Complex Customer Association Supports a multi-table data model, connecting customers with various entities like messages sent, products purchased, website sessions, customer service interactions, etc., and aligning specific details with each entity, such as time, date, location, price, duration, and more.
Consent Management Manages and enforces customer consent for data usage in compliance with privacy regulations.
Department-Based Data Segregation Facilitates data partitioning across different departments within a single warehouse, implementing access restrictions as per departmental roles.

Identity Resolution and Golden Customer Record

Capability Description
Data Cleaning & Standardization Includes functionalities to cleanse and normalize input data, identifying and rectifying missing or incorrect information using specified rules, reference tables, and transformations.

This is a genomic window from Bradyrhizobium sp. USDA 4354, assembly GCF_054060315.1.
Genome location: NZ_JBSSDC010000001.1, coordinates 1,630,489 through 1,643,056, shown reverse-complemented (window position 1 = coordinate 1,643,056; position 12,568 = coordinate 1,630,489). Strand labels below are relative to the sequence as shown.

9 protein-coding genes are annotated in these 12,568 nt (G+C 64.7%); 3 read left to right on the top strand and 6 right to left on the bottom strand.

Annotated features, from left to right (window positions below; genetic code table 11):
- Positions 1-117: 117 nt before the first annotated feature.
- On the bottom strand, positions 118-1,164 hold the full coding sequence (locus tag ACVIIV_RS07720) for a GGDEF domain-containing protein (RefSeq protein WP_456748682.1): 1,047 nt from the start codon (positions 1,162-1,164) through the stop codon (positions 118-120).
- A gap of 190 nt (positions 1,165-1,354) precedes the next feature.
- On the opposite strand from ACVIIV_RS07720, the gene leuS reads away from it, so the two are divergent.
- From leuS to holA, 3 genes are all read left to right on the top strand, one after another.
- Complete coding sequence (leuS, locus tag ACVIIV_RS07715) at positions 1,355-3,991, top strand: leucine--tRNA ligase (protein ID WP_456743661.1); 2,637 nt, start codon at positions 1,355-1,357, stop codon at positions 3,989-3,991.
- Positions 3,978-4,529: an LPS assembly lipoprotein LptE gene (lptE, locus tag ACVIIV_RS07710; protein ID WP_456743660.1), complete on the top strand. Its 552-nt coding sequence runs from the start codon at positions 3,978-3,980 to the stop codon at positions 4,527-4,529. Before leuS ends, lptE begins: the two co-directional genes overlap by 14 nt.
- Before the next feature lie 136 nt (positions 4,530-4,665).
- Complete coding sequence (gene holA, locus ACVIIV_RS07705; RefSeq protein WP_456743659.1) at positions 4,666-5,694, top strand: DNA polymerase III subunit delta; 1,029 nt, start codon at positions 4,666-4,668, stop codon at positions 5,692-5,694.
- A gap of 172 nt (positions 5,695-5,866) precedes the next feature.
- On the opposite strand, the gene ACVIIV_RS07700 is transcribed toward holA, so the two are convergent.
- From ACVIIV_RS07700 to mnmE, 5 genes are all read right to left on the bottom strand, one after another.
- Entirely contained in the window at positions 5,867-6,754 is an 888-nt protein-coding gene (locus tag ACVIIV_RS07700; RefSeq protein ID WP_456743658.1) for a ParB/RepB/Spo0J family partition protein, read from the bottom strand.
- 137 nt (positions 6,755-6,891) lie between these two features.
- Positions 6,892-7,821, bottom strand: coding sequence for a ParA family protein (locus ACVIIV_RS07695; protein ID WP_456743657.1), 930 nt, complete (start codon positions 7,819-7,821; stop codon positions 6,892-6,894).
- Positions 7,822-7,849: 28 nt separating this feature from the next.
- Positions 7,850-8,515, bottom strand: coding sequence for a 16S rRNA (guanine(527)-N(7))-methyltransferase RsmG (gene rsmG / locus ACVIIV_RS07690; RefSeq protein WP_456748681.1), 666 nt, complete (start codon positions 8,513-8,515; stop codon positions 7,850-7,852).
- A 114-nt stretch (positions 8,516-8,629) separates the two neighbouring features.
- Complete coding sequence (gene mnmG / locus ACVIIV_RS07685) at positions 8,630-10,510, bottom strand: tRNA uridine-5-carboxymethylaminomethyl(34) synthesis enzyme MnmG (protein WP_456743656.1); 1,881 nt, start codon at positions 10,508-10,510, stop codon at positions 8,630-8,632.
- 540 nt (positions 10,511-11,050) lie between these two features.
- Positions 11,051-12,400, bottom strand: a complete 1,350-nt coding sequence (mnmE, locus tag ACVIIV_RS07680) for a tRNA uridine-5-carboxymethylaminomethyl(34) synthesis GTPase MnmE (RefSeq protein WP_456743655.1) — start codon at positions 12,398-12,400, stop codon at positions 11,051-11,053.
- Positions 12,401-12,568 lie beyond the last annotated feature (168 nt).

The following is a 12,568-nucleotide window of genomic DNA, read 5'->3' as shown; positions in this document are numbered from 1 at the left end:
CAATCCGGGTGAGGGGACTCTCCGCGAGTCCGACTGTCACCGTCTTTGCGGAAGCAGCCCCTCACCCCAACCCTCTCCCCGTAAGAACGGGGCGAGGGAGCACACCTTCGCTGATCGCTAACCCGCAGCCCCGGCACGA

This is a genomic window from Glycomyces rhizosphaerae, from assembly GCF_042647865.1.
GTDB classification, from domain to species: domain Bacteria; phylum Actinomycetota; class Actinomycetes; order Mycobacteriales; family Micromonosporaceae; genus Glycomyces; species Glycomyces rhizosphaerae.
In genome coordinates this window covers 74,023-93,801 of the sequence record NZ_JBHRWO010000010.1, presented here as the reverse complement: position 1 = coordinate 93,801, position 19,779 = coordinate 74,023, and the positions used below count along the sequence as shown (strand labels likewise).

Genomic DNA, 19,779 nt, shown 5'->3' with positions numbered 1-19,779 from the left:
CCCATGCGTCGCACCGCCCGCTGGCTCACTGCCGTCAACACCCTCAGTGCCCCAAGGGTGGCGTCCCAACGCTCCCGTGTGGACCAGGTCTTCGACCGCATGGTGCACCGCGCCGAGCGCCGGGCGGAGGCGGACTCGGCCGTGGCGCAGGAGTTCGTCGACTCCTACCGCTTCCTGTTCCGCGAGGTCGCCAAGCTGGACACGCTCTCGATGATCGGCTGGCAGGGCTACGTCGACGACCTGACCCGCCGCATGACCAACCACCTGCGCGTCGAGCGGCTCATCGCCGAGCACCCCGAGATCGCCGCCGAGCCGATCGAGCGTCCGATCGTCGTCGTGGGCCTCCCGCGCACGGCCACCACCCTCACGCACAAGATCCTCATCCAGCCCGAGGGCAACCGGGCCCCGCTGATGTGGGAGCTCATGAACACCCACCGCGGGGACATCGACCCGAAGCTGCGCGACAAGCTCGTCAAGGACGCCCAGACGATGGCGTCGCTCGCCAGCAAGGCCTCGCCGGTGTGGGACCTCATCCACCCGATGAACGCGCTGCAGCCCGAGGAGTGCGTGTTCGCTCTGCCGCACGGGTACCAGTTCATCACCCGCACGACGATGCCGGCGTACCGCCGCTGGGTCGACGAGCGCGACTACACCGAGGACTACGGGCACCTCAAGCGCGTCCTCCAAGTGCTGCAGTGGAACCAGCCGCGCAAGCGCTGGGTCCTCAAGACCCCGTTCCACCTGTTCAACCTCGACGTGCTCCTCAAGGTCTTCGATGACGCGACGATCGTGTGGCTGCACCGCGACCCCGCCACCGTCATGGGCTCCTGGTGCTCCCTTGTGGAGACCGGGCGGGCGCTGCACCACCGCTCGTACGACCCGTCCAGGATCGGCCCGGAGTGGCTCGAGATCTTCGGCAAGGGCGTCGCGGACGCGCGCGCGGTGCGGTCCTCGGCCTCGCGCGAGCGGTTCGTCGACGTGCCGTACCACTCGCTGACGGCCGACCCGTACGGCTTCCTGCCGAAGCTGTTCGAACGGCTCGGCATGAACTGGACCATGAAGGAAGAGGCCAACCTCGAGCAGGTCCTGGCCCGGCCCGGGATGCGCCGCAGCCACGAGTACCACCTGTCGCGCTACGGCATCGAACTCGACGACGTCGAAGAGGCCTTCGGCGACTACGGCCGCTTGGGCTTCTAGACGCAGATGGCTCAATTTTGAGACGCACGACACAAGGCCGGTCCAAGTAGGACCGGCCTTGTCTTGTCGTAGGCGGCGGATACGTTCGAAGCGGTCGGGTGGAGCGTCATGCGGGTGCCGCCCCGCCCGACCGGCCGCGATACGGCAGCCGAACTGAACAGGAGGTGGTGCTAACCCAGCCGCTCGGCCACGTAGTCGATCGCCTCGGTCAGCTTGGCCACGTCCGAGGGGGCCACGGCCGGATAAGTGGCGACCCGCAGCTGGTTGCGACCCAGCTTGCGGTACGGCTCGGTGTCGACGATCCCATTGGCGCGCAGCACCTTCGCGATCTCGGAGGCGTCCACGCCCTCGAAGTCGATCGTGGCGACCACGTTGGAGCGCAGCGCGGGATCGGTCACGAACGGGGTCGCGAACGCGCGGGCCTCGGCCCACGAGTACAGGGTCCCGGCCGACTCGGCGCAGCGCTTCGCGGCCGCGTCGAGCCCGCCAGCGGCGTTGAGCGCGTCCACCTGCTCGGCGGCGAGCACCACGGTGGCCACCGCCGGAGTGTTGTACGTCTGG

Profile Enrichment (Reverse Append) Features ready-to-use options to enhance customer profiles by associating each profile with third-party data sources.
Contact Information Verification Possesses the ability to authenticate contact details, such as email IDs and phone numbers.
Probabilistic Matching Capable of analyzing strings (like names and addresses) to derive a similarity score, assisting in data linkage and identity matching.
Golden Record Compilation Employs rule-based algorithms to curate and distribute a 'golden record', representing the most accurate attributes for an individual's identity.
Customer Household Grouping Enables the storing of relationships among identifiers and the grouping of customers into households, utilizing both deterministic and probabilistic rules.
Creation of Persistent IDs Assigns enduring IDs to individuals, households, and other entities, ensuring that these IDs are linked to various identifiers across systems and remain consistent despite changes in other identifiers.